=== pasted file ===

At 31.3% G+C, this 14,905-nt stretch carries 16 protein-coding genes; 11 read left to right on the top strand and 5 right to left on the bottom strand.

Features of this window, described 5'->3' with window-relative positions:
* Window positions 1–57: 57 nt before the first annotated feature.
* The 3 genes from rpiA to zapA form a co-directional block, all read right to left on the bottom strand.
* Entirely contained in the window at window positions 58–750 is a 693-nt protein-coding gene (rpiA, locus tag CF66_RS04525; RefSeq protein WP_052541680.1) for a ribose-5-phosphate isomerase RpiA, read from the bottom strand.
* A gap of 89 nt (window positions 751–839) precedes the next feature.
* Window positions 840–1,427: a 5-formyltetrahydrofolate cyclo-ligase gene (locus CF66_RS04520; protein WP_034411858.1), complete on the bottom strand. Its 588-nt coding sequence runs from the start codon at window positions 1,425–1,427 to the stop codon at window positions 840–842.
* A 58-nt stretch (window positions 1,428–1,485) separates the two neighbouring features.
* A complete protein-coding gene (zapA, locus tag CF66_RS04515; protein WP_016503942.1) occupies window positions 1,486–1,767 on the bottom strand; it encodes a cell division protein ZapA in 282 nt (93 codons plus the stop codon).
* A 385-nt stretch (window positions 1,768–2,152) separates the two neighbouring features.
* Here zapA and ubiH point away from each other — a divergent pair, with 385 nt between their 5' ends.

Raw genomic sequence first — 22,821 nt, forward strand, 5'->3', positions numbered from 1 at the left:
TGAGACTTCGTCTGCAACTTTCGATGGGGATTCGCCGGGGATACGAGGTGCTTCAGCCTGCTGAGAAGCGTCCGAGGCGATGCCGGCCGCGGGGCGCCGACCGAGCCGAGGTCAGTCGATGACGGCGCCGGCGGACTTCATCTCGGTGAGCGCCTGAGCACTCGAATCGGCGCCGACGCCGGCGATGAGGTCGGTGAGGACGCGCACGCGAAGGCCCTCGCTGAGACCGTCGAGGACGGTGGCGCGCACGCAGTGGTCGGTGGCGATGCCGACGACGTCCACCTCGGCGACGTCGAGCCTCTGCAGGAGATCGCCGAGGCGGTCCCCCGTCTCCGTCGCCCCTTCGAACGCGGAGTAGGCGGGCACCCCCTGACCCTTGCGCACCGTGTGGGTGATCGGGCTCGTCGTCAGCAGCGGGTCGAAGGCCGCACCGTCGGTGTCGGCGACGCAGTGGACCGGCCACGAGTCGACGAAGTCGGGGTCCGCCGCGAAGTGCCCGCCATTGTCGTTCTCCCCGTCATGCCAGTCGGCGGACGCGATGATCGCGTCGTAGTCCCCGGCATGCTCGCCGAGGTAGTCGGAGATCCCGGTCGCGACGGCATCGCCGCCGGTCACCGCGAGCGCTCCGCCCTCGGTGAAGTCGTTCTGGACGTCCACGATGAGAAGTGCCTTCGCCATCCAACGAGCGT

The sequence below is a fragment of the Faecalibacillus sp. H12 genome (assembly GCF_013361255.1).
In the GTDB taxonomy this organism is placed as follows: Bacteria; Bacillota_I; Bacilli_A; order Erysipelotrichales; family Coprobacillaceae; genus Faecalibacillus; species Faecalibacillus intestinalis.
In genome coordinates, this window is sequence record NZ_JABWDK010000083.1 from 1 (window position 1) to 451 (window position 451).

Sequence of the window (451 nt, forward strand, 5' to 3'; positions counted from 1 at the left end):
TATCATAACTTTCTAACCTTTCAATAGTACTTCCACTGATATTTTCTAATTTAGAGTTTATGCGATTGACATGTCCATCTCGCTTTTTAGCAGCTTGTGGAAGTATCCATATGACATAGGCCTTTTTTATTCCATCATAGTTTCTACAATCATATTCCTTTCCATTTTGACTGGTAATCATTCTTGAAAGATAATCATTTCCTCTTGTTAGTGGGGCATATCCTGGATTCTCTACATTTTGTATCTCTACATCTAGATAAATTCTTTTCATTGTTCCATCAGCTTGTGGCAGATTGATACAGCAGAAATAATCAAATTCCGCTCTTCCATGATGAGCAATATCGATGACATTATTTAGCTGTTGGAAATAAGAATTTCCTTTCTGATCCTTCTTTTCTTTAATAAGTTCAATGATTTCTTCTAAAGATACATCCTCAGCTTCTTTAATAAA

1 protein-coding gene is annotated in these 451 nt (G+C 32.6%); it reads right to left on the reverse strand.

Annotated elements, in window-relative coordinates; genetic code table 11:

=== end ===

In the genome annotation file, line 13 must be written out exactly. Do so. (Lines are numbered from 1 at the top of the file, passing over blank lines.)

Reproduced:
TGAGACTTCGTCTGCAACTTTCGATGGGGATTCGCCGGGGATACGAGGTGCTTCAGCCTGCTGAGAAGCGTCCGAGGCGATGCCGGCCGCGGGGCGCCGACCGAGCCGAGGTCAGTCGATGACGGCGCCGGCGGACTTCATCTCGGTGAGCGCCTGAGCACTCGAATCGGCGCCGACGCCGGCGATGAGGTCGGTGAGGACGCGCACGCGAAGGCCCTCGCTGAGACCGTCGAGGACGGTGGCGCGCACGCAGTGGTCGGTGGCGATGCCGACGACGTCCACCTCGGCGACGTCGAGCCTCTGCAGGAGATCGCCGAGGCGGTCCCCCGTCTCCGTCGCCCCTTCGAACGCGGAGTAGGCGGGCACCCCCTGACCCTTGCGCACCGTGTGGGTGATCGGGCTCGTCGTCAGCAGCGGGTCGAAGGCCGCACCGTCGGTGTCGGCGACGCAGTGGACCGGCCACGAGTCGACGAAGTCGGGGTCCGCCGCGAAGTGCCCGCCATTGTCGTTCTCCCCGTCATGCCAGTCGGCGGACGCGATGATCGCGTCGTAGTCCCCGGCATGCTCGCCGAGGTAGTCGGAGATCCCGGTCGCGACGGCATCGCCGCCGGTCACCGCGAGCGCTCCGCCCTCGGTGAAGTCGTTCTGGACGTCCACGATGAGAAGTGCCTTCGCCATCCAACGAGCGT